← Back to Reviews
\

The Graduate (1967)

Director: Mike Nichols
Writers: Calder Willingham & Buck Henry (screenplay)
Cast: Dustin Hoffman, Anne Bancroft, Katharine Ross
Genre: Comedy, Drama


As I was watching this I realized it was more than just a coming of age movie. The Graduate is an anthem to a generation. In 1967 the Baby Boomers were entering into adult hood, and there were millions of them! The were the biggest single generation ever known, Baby Boomers were born right after the returning WWII soldiers got busy and made babies and made babies and made babies. It was a huge spike in the birth rate in America during the mid 1940s to the late 1950s...And this film is symbolic of the Baby Boomers and their changing values, which was called the Generation Gap.

The film shows Ben (Dustin Hoffman) as being adrift in life and questioning the established order of things. Ben doesn't want the status quo, he doesn't know what he wants out of life.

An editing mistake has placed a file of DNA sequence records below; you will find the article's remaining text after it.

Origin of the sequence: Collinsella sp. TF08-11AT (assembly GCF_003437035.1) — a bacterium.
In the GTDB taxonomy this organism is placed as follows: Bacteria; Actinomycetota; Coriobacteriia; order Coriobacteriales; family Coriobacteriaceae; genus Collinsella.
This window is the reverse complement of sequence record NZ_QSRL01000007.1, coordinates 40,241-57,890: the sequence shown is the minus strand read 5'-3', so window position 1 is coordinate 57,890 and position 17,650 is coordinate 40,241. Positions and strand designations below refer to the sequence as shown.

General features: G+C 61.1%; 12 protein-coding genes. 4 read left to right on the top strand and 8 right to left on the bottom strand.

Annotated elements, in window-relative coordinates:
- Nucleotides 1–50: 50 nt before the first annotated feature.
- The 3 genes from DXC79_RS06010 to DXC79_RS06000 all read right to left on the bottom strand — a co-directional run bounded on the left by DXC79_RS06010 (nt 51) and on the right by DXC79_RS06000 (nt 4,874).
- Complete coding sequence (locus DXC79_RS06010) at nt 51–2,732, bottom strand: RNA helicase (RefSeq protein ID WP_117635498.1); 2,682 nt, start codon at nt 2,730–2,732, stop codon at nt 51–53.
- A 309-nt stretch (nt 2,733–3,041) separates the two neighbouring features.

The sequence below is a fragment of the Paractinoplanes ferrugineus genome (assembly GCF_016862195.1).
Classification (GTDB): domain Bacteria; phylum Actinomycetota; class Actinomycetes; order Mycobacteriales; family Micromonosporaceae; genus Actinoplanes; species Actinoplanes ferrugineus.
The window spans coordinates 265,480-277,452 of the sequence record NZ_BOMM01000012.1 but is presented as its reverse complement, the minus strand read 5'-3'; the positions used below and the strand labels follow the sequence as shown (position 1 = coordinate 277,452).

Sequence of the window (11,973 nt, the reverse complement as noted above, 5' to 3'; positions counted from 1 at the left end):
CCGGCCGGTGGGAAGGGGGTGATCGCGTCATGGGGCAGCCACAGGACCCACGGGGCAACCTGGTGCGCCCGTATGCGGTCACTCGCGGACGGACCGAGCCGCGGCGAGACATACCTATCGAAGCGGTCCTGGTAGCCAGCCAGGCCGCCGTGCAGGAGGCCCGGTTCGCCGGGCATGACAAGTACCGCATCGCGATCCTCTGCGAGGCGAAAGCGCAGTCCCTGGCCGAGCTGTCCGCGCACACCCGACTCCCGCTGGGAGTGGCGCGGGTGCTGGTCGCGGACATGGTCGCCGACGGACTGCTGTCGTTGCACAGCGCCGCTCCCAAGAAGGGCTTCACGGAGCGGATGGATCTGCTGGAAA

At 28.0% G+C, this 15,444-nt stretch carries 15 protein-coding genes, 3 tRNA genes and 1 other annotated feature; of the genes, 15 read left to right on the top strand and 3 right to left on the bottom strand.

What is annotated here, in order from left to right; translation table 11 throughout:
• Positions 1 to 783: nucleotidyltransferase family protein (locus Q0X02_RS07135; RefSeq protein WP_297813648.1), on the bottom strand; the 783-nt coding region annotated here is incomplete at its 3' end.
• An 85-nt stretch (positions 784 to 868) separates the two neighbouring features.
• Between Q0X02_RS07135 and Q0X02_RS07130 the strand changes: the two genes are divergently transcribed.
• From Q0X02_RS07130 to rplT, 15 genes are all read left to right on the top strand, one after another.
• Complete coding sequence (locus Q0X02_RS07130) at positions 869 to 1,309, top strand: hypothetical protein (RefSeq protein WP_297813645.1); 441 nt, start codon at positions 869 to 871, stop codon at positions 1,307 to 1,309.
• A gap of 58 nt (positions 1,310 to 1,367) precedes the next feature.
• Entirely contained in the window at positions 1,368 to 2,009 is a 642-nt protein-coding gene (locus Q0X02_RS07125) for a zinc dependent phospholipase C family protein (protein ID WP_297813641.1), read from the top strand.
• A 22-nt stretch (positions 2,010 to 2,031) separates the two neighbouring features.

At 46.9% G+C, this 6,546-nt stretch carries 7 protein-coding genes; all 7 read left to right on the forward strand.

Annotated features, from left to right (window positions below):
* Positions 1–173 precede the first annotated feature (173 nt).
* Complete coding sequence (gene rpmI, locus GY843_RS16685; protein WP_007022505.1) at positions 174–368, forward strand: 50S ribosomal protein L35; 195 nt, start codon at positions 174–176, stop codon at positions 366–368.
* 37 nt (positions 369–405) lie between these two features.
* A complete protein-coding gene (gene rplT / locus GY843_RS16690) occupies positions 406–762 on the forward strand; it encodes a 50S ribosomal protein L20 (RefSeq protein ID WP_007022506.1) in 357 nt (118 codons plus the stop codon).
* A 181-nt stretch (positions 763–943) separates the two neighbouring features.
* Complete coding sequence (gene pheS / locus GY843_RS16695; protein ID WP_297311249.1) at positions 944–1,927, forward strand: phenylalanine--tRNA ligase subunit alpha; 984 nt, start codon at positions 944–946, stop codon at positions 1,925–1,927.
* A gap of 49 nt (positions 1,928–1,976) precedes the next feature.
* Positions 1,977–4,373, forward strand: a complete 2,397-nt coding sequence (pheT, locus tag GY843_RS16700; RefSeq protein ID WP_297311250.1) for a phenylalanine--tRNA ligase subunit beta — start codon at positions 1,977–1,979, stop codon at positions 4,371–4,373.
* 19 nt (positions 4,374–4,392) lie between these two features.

In the opening scenes the director switches from showing him alone and isolated (like in the photo I used) to the party scene that shows extreme close ups of adults grabbing and pulling him all different directions. The adults in the film are all called Mr or Mrs while the young people go by their first names, emphasizing the Generation Gap. The adults advise him to go to Graduate School, to get into plastics as a career, they want him to be like them.

Symbolically there was a generational war going on in the 1960s with the baby boomers emerging self awareness movement...with 'hippies' at the fore, which put the younger generation at odds with society (their parents generation). And that's what the film explores.
Today it's hard for us to feel that aspect of the film, but back in 1967 young people felt this movie gave them a voice. That what made it so important.

I didn't like Dustin Hoffman's performance. He seemed to be acting as if he was mentally slow. He played it too odd and too geeky. I mean after he touches Mrs Robinson's breast he starts banging his head into the wall, like he's having a break down. And yet in the movie he's suppose to be the Captain of a sports team, just graduated from college and from a rich home.
That kind of person would be more self confident than the way Hoffman plays it.